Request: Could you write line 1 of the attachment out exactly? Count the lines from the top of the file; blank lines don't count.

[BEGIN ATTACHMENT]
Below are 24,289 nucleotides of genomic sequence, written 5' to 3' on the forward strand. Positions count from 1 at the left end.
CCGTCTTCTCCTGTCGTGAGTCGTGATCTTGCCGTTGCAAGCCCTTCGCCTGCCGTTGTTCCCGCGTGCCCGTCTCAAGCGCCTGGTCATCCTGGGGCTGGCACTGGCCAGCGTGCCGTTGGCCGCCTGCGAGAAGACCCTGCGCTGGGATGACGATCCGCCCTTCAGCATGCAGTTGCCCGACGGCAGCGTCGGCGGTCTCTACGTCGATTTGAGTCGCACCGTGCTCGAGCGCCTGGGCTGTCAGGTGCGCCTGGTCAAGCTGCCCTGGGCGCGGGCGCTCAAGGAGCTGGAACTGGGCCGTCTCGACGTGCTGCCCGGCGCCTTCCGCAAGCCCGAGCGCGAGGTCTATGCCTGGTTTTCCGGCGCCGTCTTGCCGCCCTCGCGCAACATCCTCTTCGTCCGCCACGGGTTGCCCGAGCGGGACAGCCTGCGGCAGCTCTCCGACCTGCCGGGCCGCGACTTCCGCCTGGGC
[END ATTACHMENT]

Below are 24,289 nucleotides of genomic sequence, written 5' to 3' on the forward strand. Positions count from 1 at the left end.